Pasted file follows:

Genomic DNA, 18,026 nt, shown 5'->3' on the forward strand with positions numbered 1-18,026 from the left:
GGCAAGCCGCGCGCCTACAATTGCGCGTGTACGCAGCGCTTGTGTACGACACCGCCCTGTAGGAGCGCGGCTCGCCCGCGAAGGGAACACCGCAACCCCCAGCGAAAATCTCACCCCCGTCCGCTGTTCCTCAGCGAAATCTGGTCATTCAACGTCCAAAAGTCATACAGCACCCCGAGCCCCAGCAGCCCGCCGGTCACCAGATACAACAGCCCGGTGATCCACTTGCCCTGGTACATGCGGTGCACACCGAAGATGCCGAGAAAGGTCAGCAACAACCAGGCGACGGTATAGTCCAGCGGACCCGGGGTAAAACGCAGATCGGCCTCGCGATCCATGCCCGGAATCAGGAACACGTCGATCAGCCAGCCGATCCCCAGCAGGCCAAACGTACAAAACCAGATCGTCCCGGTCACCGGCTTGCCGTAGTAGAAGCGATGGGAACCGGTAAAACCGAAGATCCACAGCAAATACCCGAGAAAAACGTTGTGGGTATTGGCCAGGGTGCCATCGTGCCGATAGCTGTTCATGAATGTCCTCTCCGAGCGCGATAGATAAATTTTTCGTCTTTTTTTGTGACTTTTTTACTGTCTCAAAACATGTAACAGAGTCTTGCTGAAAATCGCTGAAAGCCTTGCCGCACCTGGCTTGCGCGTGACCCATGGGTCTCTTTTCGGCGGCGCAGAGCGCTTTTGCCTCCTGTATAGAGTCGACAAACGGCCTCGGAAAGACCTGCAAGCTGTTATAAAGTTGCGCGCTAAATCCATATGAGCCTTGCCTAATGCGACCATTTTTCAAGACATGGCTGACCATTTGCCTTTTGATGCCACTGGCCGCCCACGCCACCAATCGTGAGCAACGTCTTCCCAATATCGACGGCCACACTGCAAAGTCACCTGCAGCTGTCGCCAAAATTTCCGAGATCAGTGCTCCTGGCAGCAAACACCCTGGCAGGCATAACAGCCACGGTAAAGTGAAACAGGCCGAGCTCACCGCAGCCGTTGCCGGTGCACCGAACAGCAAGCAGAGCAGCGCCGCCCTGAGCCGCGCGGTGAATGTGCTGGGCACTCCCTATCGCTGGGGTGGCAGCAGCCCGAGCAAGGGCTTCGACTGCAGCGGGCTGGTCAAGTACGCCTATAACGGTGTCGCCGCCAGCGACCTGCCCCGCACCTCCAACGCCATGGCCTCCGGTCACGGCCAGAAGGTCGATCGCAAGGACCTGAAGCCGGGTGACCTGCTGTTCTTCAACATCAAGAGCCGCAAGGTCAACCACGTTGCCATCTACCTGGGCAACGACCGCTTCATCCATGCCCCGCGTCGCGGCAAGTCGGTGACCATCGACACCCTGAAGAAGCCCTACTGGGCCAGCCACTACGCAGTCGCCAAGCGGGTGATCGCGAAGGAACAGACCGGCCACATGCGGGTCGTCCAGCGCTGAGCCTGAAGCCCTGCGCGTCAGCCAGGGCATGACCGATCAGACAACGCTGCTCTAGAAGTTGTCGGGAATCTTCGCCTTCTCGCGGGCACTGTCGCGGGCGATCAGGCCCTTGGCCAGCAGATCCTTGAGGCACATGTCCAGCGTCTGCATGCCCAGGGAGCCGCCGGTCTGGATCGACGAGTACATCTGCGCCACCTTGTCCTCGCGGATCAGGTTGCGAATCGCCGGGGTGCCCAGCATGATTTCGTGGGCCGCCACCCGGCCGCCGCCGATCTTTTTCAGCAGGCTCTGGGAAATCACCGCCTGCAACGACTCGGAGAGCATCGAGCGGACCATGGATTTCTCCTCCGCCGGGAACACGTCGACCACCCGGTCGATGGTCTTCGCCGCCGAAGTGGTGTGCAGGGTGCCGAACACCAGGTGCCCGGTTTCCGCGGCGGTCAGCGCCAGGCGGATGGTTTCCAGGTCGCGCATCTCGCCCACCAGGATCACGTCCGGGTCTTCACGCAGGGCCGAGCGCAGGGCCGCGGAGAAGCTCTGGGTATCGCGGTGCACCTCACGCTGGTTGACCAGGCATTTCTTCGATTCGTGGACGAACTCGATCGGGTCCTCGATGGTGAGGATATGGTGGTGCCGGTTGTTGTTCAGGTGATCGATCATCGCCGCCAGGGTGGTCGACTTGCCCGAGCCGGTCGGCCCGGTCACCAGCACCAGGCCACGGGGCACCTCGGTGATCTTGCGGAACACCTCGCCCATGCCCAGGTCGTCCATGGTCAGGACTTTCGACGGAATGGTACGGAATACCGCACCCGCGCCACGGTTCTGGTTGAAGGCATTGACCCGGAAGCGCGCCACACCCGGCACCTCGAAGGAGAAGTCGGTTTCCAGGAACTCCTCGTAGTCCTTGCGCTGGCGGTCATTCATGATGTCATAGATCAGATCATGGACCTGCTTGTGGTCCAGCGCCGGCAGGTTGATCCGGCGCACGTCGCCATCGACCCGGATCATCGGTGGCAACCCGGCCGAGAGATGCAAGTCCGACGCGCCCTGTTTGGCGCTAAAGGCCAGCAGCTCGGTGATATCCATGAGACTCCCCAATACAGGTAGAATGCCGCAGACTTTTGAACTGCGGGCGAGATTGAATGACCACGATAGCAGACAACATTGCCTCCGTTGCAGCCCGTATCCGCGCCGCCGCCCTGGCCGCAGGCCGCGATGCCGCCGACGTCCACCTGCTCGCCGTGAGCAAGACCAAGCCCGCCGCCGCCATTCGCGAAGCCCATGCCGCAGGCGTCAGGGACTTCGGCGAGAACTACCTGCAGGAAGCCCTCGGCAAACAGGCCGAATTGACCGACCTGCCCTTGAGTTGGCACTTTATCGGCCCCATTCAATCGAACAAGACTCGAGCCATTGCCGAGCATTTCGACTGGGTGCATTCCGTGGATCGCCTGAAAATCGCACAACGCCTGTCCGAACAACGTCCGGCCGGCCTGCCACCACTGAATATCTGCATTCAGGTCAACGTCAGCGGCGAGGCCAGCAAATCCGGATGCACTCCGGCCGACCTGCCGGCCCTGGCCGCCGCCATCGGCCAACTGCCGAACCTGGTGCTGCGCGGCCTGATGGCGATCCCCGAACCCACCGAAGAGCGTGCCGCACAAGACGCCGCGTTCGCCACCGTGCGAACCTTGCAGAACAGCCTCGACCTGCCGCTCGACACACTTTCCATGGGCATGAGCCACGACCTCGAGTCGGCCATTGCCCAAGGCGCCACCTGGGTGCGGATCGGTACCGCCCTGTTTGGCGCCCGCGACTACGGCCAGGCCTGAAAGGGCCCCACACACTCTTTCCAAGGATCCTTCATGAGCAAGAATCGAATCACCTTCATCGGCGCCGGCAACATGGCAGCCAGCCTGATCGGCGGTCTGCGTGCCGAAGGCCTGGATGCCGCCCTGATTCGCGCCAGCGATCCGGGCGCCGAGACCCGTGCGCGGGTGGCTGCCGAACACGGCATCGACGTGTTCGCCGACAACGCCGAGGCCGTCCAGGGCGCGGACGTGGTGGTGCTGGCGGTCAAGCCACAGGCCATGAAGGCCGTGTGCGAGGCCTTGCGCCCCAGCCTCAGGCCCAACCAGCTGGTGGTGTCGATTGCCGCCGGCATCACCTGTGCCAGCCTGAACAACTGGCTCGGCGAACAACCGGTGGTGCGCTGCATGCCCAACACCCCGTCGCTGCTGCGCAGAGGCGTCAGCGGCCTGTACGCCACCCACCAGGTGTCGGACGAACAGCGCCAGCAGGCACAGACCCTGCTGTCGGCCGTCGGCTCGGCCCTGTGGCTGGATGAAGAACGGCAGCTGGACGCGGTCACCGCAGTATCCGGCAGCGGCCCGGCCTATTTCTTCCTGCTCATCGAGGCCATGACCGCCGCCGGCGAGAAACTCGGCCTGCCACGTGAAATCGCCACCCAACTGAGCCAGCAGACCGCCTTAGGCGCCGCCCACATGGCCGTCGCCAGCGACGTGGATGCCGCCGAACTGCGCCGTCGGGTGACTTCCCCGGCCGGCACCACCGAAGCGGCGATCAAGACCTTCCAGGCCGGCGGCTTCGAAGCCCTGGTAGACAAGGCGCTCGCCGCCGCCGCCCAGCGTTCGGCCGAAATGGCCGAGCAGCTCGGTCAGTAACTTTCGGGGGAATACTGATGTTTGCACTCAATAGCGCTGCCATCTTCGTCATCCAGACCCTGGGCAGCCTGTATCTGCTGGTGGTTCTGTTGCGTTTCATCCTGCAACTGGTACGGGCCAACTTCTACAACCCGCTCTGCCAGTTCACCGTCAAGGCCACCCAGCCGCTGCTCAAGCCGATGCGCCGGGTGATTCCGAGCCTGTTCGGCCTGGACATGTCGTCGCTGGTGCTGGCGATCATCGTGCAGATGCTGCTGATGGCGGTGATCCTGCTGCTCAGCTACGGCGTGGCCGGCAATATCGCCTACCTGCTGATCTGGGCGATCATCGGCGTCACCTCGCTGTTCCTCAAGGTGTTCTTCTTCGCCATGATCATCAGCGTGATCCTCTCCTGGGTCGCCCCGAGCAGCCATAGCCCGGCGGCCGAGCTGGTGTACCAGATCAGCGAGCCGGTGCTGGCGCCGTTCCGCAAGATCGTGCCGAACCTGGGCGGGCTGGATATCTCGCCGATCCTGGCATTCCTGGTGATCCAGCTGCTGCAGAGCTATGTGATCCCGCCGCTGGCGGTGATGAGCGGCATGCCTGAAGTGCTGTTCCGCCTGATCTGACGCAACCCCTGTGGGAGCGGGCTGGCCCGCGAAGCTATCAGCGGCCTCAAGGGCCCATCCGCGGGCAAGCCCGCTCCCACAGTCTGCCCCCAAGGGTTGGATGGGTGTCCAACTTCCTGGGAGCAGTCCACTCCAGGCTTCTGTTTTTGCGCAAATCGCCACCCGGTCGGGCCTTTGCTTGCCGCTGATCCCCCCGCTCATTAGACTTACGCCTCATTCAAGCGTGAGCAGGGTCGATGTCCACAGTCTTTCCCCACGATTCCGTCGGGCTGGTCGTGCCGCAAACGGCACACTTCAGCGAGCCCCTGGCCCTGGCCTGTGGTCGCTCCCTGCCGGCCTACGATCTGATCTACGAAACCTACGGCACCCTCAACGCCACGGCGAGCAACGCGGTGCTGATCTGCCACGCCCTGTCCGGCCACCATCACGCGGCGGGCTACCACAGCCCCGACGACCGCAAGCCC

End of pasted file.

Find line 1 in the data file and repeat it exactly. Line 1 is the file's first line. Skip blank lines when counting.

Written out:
Genomic DNA, 18,026 nt, shown 5'->3' on the forward strand with positions numbered 1-18,026 from the left: